Saturday, April 26, 2008

Who's paying for cloud computing?

With the advent of cloud computing for the mainstream (read any smart coder) we have seen an explosion of applications that fall into the category of "web 2.o" and social networking. The biggest majority are being hosted on Amazon AWS but with Google Apps Engine and Microsoft's announcement of an S3 alternative, competition has already begun to take effect.

One of the lessons that Amazon has learned from Google is the concept of micro payments adding up to big bucks. Every day I spend a few dollars on Google Adwords to get traffic to DigitalChalk and I spend a few dollars running server instances and streaming videos on Amazon. I'm not making Amazon or Google rich but I spend money with them every single day. There are no other vendors except my utility companies that have their hooks into me that way. I'm not complaining, to the contrary in fact, I can stop spending with either vendor with a single mouse click. I'm choosing to spend money with them because it has a very easy-to-measure return.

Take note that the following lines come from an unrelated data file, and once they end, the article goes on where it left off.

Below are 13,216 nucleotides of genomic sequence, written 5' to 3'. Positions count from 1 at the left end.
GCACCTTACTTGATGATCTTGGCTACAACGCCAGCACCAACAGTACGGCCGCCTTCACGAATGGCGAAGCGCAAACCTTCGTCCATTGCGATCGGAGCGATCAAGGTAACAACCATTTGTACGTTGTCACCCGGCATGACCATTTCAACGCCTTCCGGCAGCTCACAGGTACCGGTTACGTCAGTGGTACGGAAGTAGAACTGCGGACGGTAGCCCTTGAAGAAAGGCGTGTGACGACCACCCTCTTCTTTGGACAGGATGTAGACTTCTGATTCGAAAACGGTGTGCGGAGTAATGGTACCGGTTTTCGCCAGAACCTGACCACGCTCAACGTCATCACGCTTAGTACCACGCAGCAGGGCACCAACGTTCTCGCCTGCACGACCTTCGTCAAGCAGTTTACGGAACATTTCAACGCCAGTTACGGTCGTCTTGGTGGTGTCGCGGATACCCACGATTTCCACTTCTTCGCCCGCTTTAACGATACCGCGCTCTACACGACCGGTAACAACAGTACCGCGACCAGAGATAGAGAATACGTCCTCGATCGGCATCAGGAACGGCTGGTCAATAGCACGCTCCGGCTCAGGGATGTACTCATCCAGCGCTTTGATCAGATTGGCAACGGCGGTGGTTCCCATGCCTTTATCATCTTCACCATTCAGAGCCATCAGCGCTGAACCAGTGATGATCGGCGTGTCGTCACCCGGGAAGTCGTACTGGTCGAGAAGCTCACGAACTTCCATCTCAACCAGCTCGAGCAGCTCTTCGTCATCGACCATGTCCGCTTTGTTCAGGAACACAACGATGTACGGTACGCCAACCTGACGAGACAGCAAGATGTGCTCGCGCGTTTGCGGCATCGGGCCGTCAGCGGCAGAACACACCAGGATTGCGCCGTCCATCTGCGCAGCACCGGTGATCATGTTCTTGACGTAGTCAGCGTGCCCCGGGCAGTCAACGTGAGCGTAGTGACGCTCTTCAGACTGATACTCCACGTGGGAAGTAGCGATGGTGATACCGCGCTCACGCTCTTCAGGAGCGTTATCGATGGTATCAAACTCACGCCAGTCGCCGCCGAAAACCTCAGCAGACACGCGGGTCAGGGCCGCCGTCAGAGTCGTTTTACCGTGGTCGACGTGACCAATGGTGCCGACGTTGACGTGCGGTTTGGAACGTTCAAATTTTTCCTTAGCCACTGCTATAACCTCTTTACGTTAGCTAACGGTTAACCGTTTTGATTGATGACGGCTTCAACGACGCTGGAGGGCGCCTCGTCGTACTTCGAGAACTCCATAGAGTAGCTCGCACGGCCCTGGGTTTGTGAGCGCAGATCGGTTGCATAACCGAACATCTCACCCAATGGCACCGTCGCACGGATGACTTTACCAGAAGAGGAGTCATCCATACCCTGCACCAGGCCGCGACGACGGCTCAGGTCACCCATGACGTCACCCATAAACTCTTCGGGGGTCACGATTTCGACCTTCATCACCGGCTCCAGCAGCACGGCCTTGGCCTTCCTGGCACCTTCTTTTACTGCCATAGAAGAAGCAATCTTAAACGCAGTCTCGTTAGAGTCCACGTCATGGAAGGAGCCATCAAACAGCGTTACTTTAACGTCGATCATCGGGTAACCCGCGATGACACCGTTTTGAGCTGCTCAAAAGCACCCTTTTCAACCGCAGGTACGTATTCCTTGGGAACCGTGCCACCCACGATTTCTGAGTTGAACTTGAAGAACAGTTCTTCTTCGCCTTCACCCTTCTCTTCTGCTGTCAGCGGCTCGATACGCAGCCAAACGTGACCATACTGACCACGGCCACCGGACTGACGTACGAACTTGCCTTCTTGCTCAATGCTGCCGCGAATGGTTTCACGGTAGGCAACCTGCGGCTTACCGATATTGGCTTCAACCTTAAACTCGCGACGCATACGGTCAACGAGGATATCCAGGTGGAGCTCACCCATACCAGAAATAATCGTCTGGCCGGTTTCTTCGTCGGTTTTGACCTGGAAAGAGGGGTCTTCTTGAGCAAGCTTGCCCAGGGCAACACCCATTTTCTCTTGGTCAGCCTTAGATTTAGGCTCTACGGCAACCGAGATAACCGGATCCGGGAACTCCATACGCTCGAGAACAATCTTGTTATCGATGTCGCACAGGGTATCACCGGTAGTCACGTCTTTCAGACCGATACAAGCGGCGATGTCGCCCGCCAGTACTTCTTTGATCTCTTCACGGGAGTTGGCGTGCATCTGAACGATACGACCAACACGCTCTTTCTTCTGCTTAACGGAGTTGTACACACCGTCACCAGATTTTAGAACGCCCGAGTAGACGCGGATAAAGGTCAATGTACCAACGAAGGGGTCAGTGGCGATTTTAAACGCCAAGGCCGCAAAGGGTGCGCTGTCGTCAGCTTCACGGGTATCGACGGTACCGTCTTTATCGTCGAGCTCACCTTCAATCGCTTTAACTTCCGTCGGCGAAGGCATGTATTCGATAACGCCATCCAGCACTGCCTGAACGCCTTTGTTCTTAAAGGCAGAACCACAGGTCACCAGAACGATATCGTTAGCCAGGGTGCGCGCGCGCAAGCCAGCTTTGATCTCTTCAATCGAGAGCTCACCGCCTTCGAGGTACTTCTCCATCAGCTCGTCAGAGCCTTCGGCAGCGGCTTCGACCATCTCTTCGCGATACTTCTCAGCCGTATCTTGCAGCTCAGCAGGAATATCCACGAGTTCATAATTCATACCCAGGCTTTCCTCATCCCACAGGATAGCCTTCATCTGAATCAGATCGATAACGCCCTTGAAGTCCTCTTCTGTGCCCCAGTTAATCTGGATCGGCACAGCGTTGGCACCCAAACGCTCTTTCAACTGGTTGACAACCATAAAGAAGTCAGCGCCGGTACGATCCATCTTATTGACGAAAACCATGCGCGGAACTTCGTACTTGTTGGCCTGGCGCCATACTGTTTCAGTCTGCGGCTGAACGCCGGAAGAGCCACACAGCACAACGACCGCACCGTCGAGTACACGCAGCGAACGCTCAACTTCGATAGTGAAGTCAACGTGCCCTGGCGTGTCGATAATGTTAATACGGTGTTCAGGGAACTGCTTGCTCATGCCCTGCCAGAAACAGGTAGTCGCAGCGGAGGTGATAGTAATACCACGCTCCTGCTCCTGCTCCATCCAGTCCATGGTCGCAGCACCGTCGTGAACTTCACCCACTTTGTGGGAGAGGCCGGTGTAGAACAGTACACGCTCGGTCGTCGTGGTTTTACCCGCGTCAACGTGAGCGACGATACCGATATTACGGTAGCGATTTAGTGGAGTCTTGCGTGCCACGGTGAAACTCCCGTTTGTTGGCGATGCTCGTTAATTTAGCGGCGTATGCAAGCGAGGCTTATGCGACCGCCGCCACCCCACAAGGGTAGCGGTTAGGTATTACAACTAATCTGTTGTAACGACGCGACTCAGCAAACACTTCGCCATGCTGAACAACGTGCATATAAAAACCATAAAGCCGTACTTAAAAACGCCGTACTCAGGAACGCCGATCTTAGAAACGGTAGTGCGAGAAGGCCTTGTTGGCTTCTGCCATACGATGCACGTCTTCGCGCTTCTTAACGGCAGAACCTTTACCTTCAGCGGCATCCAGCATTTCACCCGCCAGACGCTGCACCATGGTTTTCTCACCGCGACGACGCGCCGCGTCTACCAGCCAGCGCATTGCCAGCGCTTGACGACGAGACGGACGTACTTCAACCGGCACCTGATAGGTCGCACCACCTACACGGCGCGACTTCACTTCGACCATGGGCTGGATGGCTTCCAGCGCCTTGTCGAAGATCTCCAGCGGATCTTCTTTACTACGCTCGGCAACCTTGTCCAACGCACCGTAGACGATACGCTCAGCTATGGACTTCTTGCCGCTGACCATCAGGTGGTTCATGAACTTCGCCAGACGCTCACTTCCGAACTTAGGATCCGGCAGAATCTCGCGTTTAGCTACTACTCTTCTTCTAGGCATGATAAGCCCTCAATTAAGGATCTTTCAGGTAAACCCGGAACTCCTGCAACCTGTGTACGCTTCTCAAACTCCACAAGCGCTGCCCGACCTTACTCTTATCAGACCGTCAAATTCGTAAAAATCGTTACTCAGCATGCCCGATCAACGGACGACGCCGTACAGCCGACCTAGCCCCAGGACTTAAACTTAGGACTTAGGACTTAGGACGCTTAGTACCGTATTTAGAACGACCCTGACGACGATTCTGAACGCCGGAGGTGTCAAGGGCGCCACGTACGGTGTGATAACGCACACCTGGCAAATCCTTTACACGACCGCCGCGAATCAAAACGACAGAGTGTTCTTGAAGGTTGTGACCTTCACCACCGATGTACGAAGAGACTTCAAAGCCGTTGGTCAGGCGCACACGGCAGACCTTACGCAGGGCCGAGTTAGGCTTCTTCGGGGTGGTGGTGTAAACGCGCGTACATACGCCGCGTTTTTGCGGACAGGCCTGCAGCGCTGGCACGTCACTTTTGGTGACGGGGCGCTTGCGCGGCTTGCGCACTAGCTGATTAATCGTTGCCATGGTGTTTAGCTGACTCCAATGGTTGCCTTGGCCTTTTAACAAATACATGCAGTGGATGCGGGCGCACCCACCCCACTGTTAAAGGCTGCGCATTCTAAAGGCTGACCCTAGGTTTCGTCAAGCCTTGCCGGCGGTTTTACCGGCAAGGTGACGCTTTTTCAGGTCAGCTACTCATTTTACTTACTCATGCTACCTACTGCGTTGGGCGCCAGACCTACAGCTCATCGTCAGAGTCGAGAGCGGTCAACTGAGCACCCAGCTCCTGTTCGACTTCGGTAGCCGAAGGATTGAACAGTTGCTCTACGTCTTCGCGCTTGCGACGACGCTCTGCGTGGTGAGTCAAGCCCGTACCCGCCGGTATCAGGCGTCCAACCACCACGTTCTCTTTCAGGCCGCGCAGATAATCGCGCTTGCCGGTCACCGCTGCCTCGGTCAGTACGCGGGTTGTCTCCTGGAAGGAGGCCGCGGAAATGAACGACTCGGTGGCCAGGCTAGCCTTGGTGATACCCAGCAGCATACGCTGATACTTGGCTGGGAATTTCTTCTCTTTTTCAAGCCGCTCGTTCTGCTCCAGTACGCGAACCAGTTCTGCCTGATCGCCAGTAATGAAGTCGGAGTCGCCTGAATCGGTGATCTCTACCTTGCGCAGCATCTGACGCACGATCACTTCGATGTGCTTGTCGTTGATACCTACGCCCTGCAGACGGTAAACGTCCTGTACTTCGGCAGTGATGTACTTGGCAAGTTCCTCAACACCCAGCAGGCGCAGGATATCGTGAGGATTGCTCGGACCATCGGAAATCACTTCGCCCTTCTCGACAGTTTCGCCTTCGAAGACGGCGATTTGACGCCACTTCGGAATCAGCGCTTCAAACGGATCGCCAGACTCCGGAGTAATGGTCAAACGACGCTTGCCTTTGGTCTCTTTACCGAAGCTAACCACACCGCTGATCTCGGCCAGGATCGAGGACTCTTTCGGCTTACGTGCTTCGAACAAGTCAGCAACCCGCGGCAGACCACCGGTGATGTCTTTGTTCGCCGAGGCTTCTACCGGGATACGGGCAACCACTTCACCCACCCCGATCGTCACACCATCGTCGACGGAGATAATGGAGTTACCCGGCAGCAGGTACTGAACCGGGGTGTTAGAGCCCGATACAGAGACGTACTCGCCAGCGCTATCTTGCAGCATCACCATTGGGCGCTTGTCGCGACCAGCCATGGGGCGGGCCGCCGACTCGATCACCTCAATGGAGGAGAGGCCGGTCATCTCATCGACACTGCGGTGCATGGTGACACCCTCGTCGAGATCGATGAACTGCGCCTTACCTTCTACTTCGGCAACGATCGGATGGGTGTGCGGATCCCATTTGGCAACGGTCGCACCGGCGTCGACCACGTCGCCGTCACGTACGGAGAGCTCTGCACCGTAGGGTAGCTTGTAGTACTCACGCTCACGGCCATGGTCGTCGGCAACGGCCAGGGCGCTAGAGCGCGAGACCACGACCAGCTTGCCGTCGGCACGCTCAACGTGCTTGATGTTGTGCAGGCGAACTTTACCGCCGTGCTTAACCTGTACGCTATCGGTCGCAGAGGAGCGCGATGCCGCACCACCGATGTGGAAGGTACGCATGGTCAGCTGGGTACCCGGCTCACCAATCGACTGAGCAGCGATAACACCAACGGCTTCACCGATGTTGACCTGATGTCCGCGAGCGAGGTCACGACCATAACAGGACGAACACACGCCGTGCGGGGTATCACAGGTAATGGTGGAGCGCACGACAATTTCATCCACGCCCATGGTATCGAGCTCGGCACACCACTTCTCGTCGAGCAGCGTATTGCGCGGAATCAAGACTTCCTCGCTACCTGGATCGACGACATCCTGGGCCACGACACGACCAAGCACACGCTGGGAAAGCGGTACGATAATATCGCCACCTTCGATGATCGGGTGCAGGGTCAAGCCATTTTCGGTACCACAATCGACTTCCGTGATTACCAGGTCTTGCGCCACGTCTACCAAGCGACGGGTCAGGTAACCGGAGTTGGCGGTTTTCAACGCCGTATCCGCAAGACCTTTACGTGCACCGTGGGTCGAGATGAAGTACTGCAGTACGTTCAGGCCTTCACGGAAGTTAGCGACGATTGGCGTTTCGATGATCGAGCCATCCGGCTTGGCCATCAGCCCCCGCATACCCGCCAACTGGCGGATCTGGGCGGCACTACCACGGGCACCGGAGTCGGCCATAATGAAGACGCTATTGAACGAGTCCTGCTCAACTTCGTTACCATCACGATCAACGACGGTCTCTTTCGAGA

To my point, I read today on Charles Coopers blog about the death of Web 2.0 and the emergence of the Semantic Web which as he defines it, is cloud computing running web 2.0 apps. I think his observations are mostly on-target but I think we are going to see a the natural migration from early adopters (like me) to mainstream adoption (enterprise) as the next phase on the cloud.

We recently started working with other businesses interested in migrating from a traditional data center to Amazon EC2 & S3. The payback is typically less than a year and the option to scale will open up new doors to growth. It's only a matter of time before smart CFOs and CIOs in the enterprise market start noticing the benefits of saving 80% on bandwidth and starting up dozens of cloud servers with a single command. The mainstream is starting to realize the real risk is in staying with status quot. Now that Amazon is offering a full SLA I think we will see more mainstream adoption of these cloud computing platforms.

If you want to hear more about how we build our system on Amazon, you can email me at tonymccune(at)gmail(dot)com or visit us at DigitalChalk.

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